– Students may also have a difficult time differentiating between short e’s and long a’s, between long e’s and short i’s, and between soft TH and F’s/S’s. As native English speakers, we can show students how to shape their mouth/tongue in order to make the sounds correctly.


– Chinese uses a different set of punctuation marks than we do in English, so this element may be challenging especially to young students.

– Common errors include:

  • confusion between comma & period to end a sentence
  • lack of capital letters to start a sentence (there is no equivalent in Chinese)
  • starting new sentences of the same paragraph on a new line

– Taiwan uses traditional Chinese print as opposed to the simplified print that is used in China (and was introduced to increase literacy rates in the 1950s and 60s). It is actually illegal to teach simplified print in Taiwan, so if you are providing written translations to your students be careful to make sure it is traditional print.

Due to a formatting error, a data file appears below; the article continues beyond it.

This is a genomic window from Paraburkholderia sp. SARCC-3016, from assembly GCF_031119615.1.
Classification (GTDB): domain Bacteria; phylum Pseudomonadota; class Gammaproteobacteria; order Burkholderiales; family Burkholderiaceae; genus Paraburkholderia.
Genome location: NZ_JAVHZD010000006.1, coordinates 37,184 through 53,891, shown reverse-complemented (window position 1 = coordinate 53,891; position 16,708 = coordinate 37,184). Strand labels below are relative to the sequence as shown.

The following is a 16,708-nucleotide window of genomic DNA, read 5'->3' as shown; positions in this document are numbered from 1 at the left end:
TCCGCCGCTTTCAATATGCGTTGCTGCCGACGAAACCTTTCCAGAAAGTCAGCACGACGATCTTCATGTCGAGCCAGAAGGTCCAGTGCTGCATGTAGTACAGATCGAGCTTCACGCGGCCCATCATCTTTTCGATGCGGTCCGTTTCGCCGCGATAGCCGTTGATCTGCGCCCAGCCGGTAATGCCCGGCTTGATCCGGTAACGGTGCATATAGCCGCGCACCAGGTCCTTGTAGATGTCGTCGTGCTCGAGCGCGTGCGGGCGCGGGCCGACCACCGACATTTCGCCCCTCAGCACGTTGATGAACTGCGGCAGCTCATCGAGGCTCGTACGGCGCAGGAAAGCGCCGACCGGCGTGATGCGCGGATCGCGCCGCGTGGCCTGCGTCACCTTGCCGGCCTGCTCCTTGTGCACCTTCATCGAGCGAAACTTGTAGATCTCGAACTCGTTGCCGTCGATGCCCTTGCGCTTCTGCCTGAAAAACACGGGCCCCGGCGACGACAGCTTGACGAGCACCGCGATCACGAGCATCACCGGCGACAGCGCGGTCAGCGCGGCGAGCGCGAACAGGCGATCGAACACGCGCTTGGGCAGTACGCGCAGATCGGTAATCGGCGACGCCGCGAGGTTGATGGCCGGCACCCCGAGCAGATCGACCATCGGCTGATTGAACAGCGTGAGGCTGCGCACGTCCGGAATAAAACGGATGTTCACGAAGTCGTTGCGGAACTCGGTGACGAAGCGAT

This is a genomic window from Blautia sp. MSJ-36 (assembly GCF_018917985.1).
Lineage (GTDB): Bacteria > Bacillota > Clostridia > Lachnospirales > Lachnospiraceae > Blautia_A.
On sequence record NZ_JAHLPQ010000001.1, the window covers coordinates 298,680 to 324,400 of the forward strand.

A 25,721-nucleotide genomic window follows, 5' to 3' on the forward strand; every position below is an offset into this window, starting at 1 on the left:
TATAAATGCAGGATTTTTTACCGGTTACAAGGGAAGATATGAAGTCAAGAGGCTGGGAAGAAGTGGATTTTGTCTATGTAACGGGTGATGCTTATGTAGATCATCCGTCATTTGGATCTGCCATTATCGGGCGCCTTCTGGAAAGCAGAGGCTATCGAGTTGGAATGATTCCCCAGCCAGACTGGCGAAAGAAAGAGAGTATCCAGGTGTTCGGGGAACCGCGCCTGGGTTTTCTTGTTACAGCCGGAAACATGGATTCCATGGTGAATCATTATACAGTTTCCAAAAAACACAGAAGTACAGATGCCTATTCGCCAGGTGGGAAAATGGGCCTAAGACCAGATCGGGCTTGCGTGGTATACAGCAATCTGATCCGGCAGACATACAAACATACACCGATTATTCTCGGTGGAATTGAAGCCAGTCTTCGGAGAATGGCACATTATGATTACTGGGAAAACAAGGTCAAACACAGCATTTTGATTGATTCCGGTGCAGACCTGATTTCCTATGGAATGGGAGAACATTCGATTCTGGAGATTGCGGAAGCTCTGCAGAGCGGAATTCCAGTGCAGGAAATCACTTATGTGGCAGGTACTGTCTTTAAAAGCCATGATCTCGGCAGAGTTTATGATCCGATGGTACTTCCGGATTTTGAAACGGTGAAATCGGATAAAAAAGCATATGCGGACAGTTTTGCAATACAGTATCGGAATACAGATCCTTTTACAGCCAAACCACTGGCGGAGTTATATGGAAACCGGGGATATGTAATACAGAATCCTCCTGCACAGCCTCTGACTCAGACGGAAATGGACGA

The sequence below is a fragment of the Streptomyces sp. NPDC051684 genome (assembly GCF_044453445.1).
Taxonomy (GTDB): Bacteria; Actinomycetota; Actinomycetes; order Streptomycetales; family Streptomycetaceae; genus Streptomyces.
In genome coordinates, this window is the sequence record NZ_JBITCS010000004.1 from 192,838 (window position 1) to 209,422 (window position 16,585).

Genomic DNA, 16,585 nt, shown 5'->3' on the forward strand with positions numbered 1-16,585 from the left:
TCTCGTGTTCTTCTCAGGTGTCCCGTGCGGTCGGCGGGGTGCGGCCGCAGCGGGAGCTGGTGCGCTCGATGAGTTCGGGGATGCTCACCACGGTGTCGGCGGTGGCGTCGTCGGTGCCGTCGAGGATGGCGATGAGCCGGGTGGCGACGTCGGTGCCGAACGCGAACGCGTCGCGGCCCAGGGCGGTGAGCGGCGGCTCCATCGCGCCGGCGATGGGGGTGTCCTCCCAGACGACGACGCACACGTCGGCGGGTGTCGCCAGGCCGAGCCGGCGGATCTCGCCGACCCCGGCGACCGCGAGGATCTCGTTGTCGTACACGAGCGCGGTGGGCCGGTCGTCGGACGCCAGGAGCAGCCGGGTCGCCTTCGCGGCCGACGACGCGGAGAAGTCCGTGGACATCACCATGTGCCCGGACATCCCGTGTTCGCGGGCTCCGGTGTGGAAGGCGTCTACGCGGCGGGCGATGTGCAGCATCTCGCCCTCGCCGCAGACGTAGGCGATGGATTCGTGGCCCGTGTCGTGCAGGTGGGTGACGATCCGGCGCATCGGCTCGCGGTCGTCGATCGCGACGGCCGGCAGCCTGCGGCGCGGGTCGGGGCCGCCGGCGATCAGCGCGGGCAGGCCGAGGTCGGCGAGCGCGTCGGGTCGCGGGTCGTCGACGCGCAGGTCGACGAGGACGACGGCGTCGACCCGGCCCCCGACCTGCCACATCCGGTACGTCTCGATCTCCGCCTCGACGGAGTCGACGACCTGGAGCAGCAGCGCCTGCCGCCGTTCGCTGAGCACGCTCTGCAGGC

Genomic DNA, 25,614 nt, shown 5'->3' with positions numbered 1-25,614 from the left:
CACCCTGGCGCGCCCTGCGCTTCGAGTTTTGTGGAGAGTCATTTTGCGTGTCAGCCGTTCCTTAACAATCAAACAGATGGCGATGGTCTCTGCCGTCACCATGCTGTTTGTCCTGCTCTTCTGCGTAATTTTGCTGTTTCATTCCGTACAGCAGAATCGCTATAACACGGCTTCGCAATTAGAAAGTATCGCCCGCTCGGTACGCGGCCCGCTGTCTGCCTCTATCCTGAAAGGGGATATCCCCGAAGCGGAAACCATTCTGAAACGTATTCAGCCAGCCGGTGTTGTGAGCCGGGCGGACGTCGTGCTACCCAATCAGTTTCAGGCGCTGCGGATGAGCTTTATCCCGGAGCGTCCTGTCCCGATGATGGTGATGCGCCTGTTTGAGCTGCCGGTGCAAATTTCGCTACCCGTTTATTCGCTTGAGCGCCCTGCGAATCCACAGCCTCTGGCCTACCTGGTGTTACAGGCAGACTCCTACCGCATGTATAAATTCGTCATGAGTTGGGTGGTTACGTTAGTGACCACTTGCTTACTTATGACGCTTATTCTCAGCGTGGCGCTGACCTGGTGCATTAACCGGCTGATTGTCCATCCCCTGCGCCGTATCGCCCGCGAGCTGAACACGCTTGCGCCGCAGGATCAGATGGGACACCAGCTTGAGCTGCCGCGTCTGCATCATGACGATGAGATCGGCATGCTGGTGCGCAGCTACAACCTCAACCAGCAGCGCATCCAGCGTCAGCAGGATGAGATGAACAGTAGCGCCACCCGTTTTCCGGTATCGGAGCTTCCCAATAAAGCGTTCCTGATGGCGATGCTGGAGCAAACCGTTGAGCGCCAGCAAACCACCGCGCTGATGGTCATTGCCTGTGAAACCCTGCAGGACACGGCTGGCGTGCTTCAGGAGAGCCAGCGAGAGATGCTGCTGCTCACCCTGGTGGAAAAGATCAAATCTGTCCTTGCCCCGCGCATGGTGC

– As an interesting note, Chinese language dictionaries are organized by stroke count, or the number of strokes it takes to create a given character (there also is a prescribed order in which each stroke should be made to create any given character). Within a given stroke count, words are then organized by radicals, or what we might think of as a “root word” (although the root exists usually only in print, not in the sound that is made for the word). There are about 200 Chinese radicals that are among the first pieces of writing that students learn. Speaking of learning to write, Taiwanese students generally do not learn how to write Chinese until they are in about second grade.

– There is a separate written language in Taiwan referred to as “bopomofo” that is used to teach the phonetics of each Chinese character or word. It is not used in normal writing, just to break down the phonetics of Chinese words, mostly in elementary school but also as a digital input tool. There are 37 characters, each with their corresponding sounds.